The center of the Earth was a 36ft Catamaran named Mahie, besides the skipper and the other student sailor with me, there was only sun, wind and waves. Even though it was a two hauled ship I learned just how difficult it is to keep balanced. Similar to life tossing me off balance, whenever I felt that I was doing a decent job of keeping myself upright or standing the elements of the open water and a ship tossing around in it would prove me wrong. Those three hours out on that ship proved just how difficult are arduous it is to hoist up the main sail, all the while avoiding the lose of a finger or tripping over a line, losing balance and taking a dive in Davey Jone’s locker.
The sailing experience, which was extraordinarily fun (but maybe not as exhilarating as sky diving) despite the hazards and hard work, helped me to appropriately gauge the shear human willpower and effort required to sail the oceans over the centuries and gain an appreciation for my Uncles commitment to the trade. Saying that the British Empire never faced the prospect of the sun setting is placed into context when for several hundred years the primary means of transport required voyages across vast oceans with crews of sailors manning ships. Part of the lessons I took away from my first sailing class experience were pretty simple- balance, team work and authority.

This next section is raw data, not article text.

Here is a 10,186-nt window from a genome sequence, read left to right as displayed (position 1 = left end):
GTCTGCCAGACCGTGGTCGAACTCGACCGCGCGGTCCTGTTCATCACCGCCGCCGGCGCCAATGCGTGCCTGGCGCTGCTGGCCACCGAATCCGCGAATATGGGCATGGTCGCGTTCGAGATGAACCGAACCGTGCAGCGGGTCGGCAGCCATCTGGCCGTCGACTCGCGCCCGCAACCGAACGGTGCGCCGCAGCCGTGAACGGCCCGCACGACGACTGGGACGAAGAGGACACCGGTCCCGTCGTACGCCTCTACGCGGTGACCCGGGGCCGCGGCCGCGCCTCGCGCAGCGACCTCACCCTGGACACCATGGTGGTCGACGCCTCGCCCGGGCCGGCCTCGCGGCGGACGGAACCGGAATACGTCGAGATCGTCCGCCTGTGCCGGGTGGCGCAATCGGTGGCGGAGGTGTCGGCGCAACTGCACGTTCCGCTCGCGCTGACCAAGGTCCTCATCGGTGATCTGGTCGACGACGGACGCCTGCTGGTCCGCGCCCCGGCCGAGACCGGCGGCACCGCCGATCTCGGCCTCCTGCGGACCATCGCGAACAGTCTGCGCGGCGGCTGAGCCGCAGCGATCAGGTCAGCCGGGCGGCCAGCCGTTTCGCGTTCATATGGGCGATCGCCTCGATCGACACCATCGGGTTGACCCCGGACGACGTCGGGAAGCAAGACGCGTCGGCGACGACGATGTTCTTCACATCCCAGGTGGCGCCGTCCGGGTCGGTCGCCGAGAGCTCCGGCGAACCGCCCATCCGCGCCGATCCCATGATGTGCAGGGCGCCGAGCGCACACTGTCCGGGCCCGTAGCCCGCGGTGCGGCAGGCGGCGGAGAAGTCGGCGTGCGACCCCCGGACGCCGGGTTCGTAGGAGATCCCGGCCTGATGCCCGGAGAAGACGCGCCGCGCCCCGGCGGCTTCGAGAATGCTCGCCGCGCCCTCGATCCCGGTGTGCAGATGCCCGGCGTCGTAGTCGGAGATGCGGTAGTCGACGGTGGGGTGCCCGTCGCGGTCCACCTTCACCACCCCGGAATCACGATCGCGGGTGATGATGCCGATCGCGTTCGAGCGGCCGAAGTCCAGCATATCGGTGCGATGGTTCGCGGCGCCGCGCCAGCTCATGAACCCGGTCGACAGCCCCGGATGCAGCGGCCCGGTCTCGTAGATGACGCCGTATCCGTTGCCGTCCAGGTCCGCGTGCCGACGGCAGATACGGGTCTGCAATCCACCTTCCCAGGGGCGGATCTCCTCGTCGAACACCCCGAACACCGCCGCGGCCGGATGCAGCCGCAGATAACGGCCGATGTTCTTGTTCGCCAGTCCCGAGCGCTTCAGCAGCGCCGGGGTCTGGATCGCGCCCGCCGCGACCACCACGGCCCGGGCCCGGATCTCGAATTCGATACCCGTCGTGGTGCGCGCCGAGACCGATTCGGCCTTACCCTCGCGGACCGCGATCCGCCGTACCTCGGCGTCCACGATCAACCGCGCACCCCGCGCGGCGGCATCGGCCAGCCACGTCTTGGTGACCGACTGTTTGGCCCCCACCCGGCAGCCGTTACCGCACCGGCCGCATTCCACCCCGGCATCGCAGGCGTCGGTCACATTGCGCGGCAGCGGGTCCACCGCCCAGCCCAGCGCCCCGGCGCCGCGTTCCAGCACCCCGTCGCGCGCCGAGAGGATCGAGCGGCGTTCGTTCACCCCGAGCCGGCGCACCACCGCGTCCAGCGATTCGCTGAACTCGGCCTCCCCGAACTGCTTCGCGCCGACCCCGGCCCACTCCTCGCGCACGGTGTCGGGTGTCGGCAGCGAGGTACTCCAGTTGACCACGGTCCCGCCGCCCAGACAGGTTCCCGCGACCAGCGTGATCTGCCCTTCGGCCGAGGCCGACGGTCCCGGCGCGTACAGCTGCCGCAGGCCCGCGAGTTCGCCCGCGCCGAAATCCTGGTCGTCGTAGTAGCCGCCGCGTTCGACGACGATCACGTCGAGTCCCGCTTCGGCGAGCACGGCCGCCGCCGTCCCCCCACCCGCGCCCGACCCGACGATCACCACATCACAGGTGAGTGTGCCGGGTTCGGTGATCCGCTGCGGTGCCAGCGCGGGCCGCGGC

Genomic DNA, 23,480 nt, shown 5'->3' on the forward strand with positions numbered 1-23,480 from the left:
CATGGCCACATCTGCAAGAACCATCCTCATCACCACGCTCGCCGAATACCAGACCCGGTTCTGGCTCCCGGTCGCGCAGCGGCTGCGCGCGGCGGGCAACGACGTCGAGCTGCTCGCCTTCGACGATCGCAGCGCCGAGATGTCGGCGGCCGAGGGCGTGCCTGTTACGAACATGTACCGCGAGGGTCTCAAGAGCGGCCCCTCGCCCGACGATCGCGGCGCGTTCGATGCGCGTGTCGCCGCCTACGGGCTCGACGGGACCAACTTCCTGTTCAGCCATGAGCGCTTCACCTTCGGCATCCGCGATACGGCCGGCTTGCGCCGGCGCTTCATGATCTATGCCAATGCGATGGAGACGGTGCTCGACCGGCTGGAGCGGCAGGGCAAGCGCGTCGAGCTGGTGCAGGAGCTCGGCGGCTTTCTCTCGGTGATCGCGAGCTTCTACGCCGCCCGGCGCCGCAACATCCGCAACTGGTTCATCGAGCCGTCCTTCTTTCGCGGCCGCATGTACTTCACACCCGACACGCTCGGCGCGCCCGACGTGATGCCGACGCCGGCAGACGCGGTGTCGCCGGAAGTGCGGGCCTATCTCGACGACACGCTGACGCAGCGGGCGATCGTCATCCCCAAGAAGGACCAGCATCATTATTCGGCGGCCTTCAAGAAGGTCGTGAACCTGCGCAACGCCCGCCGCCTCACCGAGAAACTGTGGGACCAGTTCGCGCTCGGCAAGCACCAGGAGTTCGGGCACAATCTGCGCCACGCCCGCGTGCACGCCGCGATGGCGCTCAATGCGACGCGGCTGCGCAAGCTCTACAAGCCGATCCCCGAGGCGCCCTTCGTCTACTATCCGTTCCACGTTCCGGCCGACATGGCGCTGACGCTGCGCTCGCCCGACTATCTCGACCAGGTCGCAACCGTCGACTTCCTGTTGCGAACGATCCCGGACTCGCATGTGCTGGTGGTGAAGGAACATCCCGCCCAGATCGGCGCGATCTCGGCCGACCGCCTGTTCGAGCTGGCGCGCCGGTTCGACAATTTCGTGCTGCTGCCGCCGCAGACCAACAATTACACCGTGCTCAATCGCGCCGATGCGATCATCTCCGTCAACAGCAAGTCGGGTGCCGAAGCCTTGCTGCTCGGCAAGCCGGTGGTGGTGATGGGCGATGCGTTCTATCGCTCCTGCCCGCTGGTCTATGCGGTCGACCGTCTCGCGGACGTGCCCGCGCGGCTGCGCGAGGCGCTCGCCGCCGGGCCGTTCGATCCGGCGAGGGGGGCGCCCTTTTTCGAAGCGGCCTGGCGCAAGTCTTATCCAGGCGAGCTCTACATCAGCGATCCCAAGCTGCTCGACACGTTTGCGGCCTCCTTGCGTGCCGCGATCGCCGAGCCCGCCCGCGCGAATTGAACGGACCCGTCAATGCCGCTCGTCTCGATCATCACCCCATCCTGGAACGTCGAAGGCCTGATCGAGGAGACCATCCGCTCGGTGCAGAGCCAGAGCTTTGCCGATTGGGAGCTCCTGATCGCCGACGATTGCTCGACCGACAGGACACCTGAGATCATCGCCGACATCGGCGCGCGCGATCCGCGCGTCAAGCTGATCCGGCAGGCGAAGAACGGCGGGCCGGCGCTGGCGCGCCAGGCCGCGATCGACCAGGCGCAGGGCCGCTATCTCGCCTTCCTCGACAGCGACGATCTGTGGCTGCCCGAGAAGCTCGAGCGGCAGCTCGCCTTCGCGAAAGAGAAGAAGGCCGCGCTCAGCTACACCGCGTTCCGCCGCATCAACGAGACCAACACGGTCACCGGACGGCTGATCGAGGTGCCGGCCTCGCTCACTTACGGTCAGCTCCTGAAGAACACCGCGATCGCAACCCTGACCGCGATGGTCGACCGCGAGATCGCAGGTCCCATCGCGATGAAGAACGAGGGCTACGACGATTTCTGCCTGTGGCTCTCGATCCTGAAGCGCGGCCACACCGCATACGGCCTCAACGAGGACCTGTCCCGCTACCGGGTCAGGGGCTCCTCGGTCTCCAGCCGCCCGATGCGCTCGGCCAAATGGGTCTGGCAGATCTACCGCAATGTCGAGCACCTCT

The environment doesn’t harbor anarchy and even amongst anarchist such as Captain Jack Sparrow‘s lot there was a consistent string of authority, albeit constantly called into question. The person of authority isn’t just a leader, but its the person with the most knowledge AND experience. Being on a ship I began to understand the essence of what different types of leadership really means and the crucial nature of those differences. Most importantly though, I realize that the purest and most effective leader is the one that has that combination of knowledge and experience. Knowledge in that they know what they are doing and have the intellect to keep things functional, but also the emotional intelligence to understand people and connect with them, to lead people toward a destination. To have that leadership you command authority and authority takes the shape of how the people you command treat, behave and interact with you. In the words of Vance Packard “leadership appears to be the art of getting others to want to do something that you are convinced should be done.” To keep a crew in shape and function as a unit without divergence from the plan is pure authority. Which is interesting because lately I have felt a lack of authority in my own life because I have began to live with this notion that I am unhinged from the larger apparatus that holds my social fabric together- I am a lone wolf, or a man living on his own island. My experience on the Mahie requires evaluation of this idea that a man can be his own island, because to sail successfully is to sail with a crew that works in sync with one another, something we call “team work”.